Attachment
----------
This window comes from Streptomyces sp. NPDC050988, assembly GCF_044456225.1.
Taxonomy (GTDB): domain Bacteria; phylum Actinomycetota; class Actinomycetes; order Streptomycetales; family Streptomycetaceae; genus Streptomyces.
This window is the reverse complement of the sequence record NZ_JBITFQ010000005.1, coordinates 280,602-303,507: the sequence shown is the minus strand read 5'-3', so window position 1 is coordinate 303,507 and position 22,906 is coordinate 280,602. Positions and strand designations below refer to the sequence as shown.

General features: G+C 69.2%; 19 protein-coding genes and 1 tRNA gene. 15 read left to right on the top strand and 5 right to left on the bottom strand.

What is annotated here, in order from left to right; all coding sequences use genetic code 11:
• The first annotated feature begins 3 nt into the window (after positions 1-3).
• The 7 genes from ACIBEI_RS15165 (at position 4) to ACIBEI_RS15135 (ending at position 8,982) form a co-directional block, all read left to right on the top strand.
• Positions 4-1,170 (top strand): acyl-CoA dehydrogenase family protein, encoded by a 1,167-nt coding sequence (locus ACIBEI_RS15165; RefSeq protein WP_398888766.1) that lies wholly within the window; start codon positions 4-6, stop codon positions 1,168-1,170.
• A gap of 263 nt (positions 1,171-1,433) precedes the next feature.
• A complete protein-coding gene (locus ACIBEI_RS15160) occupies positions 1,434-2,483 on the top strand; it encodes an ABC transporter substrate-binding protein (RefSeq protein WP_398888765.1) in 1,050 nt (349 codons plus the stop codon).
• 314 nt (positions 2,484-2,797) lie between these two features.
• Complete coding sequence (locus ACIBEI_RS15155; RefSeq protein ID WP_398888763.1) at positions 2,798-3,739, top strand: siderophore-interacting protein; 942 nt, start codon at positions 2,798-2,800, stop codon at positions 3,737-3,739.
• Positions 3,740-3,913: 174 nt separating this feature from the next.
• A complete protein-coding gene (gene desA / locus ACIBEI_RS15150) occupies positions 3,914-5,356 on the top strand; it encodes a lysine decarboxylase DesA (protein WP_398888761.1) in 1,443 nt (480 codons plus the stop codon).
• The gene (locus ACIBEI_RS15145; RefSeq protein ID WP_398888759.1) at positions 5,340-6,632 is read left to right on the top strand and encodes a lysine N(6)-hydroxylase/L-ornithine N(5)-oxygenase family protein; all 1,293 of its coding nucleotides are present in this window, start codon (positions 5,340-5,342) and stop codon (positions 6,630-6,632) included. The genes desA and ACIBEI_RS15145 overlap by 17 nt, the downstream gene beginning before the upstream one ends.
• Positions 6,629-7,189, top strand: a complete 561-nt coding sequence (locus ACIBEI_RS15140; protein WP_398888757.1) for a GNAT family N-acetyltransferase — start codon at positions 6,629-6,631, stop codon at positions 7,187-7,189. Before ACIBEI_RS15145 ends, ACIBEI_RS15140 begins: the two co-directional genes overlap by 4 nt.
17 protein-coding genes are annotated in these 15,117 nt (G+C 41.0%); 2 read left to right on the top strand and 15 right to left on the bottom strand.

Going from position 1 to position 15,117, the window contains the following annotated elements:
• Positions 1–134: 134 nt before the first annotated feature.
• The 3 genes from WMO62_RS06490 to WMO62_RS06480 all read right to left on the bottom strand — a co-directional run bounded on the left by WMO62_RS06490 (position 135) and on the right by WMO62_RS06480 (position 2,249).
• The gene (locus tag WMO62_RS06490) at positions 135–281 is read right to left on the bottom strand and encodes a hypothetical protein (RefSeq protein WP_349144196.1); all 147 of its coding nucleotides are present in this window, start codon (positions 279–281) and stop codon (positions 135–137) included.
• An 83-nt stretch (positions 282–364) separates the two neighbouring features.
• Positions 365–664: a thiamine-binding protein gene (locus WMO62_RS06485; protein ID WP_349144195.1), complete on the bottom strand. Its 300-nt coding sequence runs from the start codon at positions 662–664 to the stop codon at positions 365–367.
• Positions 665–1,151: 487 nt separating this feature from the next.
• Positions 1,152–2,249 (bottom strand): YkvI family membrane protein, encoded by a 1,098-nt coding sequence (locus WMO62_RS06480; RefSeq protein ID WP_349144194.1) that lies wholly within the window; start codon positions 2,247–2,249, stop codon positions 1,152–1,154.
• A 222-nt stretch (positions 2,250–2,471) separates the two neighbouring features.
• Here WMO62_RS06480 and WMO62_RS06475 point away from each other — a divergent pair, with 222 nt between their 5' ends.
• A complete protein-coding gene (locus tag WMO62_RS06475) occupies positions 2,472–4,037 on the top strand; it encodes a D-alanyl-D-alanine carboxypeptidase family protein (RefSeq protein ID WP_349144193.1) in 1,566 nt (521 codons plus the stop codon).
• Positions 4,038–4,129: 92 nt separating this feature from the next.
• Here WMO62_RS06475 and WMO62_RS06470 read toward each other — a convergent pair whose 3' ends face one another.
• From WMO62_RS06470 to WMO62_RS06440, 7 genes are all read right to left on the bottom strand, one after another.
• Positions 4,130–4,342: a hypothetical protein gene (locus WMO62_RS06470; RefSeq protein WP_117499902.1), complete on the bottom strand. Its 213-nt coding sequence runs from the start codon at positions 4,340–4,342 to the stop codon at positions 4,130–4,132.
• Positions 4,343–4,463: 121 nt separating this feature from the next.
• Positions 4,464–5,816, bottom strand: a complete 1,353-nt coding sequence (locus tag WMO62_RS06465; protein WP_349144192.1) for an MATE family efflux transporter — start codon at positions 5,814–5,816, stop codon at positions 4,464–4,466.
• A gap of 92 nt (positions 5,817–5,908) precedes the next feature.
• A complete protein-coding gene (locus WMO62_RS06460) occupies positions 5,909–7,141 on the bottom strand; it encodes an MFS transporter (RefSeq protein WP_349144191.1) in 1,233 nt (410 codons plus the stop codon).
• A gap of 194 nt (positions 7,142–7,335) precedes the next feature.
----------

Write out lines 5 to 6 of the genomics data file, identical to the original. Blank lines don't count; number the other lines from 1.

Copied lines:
What is annotated here, in order from left to right; all coding sequences use genetic code 11:
• The first annotated feature begins 3 nt into the window (after positions 1-3).